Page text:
The Importance of Treaty Training for Indigenous Youth

The next generation of leaders needs a knowledge transfer. Negotiation simulations are proving invaluable.

Why It Matters

There is an increasing knowledge gap between emerging Indigenous leaders and the treaty negotiators who came before them — a gap that can be hard to close due to a culture of oral knowledge sharing and the situational nuances that can play out in negotiations. How can we bridge the gap between those with lived experience and those who have grown up with treaties already in place?

The federal government has said that no relationship is more important than the nation-to-nation relationship with Indigenous peoples. A key part of rebuilding this relationship is having Indigenous leaders at the table to determine their own futures. With the next generation of Indigenous leaders set to inherit leadership roles, it is imperative that they have the education and training to secure their futures, which includes learning about their treaties.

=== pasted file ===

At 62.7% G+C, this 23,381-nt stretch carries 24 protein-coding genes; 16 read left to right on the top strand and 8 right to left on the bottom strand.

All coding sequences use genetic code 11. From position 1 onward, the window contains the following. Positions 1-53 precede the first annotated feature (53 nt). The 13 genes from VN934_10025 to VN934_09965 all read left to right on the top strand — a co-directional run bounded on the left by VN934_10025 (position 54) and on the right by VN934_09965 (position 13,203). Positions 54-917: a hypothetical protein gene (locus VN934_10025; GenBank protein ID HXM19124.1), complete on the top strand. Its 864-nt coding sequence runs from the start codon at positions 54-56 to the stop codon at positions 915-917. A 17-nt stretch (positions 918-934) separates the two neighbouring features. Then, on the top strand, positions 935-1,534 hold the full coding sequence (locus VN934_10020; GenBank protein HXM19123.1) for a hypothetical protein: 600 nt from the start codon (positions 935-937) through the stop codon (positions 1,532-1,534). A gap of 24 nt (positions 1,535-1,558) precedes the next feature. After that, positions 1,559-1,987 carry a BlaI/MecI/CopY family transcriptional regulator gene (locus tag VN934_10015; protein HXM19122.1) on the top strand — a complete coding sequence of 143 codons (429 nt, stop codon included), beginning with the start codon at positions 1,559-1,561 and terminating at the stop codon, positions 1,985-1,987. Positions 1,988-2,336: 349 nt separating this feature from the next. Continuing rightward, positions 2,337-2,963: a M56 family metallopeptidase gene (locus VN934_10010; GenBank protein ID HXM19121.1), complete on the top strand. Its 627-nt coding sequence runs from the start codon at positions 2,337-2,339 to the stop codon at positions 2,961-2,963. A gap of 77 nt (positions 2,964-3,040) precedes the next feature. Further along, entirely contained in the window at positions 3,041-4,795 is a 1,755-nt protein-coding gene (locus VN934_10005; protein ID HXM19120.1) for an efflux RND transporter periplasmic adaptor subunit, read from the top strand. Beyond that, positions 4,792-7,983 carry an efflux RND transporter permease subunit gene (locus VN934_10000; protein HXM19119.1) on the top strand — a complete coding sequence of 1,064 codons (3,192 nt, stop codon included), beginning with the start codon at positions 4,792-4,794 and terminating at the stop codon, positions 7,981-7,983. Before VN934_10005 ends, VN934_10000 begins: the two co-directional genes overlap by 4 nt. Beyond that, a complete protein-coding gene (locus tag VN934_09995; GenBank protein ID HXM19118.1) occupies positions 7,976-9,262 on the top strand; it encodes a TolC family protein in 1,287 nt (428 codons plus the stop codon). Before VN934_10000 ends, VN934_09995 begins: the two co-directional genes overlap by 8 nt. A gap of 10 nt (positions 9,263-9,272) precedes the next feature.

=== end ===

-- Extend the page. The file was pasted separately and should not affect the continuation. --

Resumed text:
Knowledge transfer is key.

However, there is an increasing knowledge gap between emerging leaders and the treaty negotiators who came of age in the 1970s. Work must be done to engage next-generation Indigenous leaders about the importance of treaty negotiations and implementing those treaties, and the role they need to play in them.

Since 1975, 26 modern treaties have been successfully negotiated, providing In

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